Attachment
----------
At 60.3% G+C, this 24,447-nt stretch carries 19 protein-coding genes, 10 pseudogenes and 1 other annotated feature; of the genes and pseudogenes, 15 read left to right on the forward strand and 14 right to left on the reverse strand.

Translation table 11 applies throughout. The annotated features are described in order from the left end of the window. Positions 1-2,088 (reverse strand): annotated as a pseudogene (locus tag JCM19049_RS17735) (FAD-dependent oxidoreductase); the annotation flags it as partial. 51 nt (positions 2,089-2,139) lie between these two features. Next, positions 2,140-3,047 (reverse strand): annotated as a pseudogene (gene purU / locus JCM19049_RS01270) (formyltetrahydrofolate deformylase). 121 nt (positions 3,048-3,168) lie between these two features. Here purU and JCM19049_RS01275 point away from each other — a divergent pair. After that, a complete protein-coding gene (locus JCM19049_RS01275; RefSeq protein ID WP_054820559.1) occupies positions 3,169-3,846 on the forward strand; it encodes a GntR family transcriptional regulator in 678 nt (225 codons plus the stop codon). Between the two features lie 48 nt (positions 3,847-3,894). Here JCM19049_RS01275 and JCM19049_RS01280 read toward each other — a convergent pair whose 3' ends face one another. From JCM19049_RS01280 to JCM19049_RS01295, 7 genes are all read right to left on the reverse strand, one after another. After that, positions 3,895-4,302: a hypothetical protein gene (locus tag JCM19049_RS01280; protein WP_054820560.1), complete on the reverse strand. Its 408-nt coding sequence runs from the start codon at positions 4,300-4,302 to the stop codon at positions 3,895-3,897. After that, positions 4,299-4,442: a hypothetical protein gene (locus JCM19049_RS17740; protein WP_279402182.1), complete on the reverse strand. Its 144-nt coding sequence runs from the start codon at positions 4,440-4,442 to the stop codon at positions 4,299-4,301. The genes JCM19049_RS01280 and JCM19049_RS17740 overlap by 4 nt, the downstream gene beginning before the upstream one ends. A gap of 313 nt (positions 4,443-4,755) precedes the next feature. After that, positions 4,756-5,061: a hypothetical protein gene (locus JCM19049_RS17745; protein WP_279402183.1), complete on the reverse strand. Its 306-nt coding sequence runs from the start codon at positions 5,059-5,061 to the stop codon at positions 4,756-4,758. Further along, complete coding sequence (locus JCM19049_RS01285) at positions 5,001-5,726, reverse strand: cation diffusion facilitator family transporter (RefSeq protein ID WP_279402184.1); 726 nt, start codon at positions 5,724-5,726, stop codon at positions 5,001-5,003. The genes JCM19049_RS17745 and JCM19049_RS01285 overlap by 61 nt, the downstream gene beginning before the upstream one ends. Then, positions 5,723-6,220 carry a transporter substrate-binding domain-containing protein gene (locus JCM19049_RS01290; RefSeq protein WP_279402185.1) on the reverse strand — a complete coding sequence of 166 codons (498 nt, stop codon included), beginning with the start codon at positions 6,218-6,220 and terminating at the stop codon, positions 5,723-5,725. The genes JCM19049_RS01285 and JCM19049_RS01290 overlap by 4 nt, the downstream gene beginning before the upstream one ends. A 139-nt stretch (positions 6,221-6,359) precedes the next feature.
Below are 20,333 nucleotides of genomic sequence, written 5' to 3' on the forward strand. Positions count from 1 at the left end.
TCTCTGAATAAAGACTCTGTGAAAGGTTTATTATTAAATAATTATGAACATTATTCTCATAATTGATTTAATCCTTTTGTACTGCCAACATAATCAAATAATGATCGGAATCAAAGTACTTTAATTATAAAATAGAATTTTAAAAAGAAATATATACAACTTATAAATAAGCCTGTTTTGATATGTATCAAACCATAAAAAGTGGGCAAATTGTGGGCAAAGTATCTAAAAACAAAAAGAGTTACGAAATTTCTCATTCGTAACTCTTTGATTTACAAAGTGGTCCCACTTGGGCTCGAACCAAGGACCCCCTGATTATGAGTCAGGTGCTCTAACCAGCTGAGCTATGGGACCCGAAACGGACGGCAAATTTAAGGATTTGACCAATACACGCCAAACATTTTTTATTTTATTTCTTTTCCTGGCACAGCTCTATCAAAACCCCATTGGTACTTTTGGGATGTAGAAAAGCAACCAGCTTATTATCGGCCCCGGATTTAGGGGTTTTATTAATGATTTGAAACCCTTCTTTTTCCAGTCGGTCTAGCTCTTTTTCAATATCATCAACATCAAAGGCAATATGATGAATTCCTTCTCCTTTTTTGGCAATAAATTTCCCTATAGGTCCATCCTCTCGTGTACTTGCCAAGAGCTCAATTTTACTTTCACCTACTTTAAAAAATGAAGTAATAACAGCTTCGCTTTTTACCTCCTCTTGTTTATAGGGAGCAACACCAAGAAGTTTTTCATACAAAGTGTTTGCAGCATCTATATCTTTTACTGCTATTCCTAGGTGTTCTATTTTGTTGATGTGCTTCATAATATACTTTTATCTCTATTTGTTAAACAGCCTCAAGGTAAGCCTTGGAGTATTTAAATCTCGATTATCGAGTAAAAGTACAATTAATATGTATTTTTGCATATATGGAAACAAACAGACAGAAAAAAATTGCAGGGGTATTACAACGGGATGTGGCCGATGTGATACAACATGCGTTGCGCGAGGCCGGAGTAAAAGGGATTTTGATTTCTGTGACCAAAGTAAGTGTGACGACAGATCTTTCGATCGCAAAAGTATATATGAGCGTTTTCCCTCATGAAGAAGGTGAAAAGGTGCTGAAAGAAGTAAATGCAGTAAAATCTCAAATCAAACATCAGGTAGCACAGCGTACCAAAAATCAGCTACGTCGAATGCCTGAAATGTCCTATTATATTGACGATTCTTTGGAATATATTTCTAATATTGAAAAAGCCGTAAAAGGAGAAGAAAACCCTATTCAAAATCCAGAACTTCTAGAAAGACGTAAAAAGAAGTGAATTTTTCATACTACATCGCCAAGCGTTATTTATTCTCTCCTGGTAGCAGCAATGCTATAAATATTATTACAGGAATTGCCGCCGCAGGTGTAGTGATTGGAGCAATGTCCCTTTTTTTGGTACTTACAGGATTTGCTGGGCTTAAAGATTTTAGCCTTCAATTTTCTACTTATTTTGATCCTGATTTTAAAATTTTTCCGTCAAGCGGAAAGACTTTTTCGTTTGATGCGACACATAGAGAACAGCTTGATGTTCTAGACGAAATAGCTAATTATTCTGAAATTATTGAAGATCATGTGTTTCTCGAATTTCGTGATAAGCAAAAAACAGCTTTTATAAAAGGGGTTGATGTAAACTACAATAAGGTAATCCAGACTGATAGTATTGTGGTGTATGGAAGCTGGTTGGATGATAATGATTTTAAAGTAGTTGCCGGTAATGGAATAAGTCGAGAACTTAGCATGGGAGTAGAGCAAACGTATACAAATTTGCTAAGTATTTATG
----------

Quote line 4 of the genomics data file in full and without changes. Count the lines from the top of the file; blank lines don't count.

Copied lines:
TCTCTGAATAAAGACTCTGTGAAAGGTTTATTATTAAATAATTATGAACATTATTCTCATAATTGATTTAATCCTTTTGTACTGCCAACATAATCAAATAATGATCGGAATCAAAGTACTTTAATTATAAAATAGAATTTTAAAAAGAAATATATACAACTTATAAATAAGCCTGTTTTGATATGTATCAAACCATAAAAAGTGGGCAAATTGTGGGCAAAGTATCTAAAAACAAAAAGAGTTACGAAATTTCTCATTCGTAACTCTTTGATTTACAAAGTGGTCCCACTTGGGCTCGAACCAAGGACCCCCTGATTATGAGTCAGGTGCTCTAACCAGCTGAGCTATGGGACCCGAAACGGACGGCAAATTTAAGGATTTGACCAATACACGCCAAACATTTTTTATTTTATTTCTTTTCCTGGCACAGCTCTATCAAAACCCCATTGGTACTTTTGGGATGTAGAAAAGCAACCAGCTTATTATCGGCCCCGGATTTAGGGGTTTTATTAATGATTTGAAACCCTTCTTTTTCCAGTCGGTCTAGCTCTTTTTCAATATCATCAACATCAAAGGCAATATGATGAATTCCTTCTCCTTTTTTGGCAATAAATTTCCCTATAGGTCCATCCTCTCGTGTACTTGCCAAGAGCTCAATTTTACTTTCACCTACTTTAAAAAATGAAGTAATAACAGCTTCGCTTTTTACCTCCTCTTGTTTATAGGGAGCAACACCAAGAAGTTTTTCATACAAAGTGTTTGCAGCATCTATATCTTTTACTGCTATTCCTAGGTGTTCTATTTTGTTGATGTGCTTCATAATATACTTTTATCTCTATTTGTTAAACAGCCTCAAGGTAAGCCTTGGAGTATTTAAATCTCGATTATCGAGTAAAAGTACAATTAATATGTATTTTTGCATATATGGAAACAAACAGACAGAAAAAAATTGCAGGGGTATTACAACGGGATGTGGCCGATGTGATACAACATGCGTTGCGCGAGGCCGGAGTAAAAGGGATTTTGATTTCTGTGACCAAAGTAAGTGTGACGACAGATCTTTCGATCGCAAAAGTATATATGAGCGTTTTCCCTCATGAAGAAGGTGAAAAGGTGCTGAAAGAAGTAAATGCAGTAAAATCTCAAATCAAACATCAGGTAGCACAGCGTACCAAAAATCAGCTACGTCGAATGCCTGAAATGTCCTATTATATTGACGATTCTTTGGAATATATTTCTAATATTGAAAAAGCCGTAAAAGGAGAAGAAAACCCTATTCAAAATCCAGAACTTCTAGAAAGACGTAAAAAGAAGTGAATTTTTCATACTACATCGCCAAGCGTTATTTATTCTCTCCTGGTAGCAGCAATGCTATAAATATTATTACAGGAATTGCCGCCGCAGGTGTAGTGATTGGAGCAATGTCCCTTTTTTTGGTACTTACAGGATTTGCTGGGCTTAAAGATTTTAGCCTTCAATTTTCTACTTATTTTGATCCTGATTTTAAAATTTTTCCGTCAAGCGGAAAGACTTTTTCGTTTGATGCGACACATAGAGAACAGCTTGATGTTCTAGACGAAATAGCTAATTATTCTGAAATTATTGAAGATCATGTGTTTCTCGAATTTCGTGATAAGCAAAAAACAGCTTTTATAAAAGGGGTTGATGTAAACTACAATAAGGTAATCCAGACTGATAGTATTGTGGTGTATGGAAGCTGGTTGGATGATAATGATTTTAAAGTAGTTGCCGGTAATGGAATAAGTCGAGAACTTAGCATGGGAGTAGAGCAAACGTATACAAATTTGCTAAGTATTTATG